This is the 2019 update of the System Security Circus.

TLDR - Main Takeaways
  • We now have 20 years of data for all six conferences in the dataset!
    Overall, this accounts for 120 venues and 5102 papers written by 8598 unique authors from 1117 affiliations located in 60 different countries.

  • Last year the number of submissions to the Top4 decreased slightly.
    This year we are back to normal - with the numbers fitting almost perfectly an exponential curve (see graphs below).
    If this is confirmed, the curve predicts 3093 submitted papers in 2020 (240 more than this year) and 3482 in 2021 (630 more than now!). Program chairs, plan accordingly!

  • Despite the inevitable overlapping due to the rolling deadlines, we keep seeing people reviewing for all Top4 in the same year. Combined with the increased size of PCs, this may be a sign we are struggling to find enough good reviewers to keep up with the number of submissions.
    Also, this can make even harder for second and third-tier conferences to fill their program committees.

  • Security research keeps getting more and more international, with several countries that are now involved in a relevant percentage of papers (graphs below). + Germany and UK immediately come to mind, but China in particular made huge progress over the past decade.

Submissions

If you were concerned (or relieved) about the 2018 inflection, worry no more. The number of submissions to the Top4 is back to where the exponential curve expected it to be. All conferences were able to absorb the extra number of submissions by accepting more papers (in total 18% more papers than in 2018) - resulting only in a small decrease of the overall acceptance rate:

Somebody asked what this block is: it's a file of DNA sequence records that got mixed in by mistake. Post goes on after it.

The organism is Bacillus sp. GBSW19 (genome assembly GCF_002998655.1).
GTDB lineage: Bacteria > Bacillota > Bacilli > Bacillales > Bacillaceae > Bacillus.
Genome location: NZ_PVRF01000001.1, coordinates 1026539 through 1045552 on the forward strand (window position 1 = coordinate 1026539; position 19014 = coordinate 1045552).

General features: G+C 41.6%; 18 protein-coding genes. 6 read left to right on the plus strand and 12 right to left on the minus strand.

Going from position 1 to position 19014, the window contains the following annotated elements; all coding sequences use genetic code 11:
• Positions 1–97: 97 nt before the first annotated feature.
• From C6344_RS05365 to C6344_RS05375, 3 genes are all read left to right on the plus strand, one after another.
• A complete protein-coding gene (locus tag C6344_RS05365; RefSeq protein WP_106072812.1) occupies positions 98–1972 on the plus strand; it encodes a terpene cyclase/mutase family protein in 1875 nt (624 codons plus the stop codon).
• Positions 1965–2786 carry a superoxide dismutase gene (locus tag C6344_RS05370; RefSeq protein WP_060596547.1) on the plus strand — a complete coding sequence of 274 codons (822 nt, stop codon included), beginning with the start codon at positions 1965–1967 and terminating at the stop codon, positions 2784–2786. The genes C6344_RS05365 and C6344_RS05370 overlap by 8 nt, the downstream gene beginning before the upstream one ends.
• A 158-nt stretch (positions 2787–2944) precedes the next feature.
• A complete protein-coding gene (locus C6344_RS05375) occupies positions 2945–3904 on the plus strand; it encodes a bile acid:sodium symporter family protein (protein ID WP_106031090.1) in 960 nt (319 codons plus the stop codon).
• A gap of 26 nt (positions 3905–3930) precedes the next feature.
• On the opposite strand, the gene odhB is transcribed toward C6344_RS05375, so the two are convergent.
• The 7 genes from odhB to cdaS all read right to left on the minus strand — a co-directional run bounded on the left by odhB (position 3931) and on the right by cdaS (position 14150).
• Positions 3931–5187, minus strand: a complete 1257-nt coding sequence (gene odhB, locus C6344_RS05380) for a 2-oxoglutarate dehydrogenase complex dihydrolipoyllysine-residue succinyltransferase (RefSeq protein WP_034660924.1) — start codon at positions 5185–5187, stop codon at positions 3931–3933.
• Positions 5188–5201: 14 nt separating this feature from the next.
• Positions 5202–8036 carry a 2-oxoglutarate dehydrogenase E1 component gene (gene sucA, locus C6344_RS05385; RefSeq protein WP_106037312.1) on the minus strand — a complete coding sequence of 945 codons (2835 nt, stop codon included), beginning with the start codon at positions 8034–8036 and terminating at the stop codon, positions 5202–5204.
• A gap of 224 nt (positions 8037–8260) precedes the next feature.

./submission_tot.png ./acceptance_rate.png

If this exponential growth continues we will soon be in trouble. The best fitting curve predicts 3093 submissions in 2020 and 3482 in 2021. That is a ~22% increase wrt 2019.. which means either larger conferences or lower acceptance rates, and almost 2K additional reviews! (counting 3 per paper in average).

The trend for second tier (which is still RAID + ACSAC but I plan to include a third one soon) is less clear, but it seems to fit better a somehow linear increase:

./tier2_submission_tot.png ./tier2_acceptance_rate.png

Program Committees


./committees.png ./tpc_overlap.png

2019 was also the first year in which more than 300 distinct people served in the Top4 program committees. This is good (more people involved in the community) but also frightening (as it is roughly half of the number of researchers that published more than three papers in the Top4 over the past 20 years).

The need for good reviewers also results in more and more people who are involved in several committees in parallel. Few are heroic (or crazy) enough to even accept to review for all conferences in the same year (even despite the inevitable overlapping due to rolling deadlines). For instance, in the past three years this happened 16 times — compared to only 10 times in the previous 17 years!

Authors & Affiliations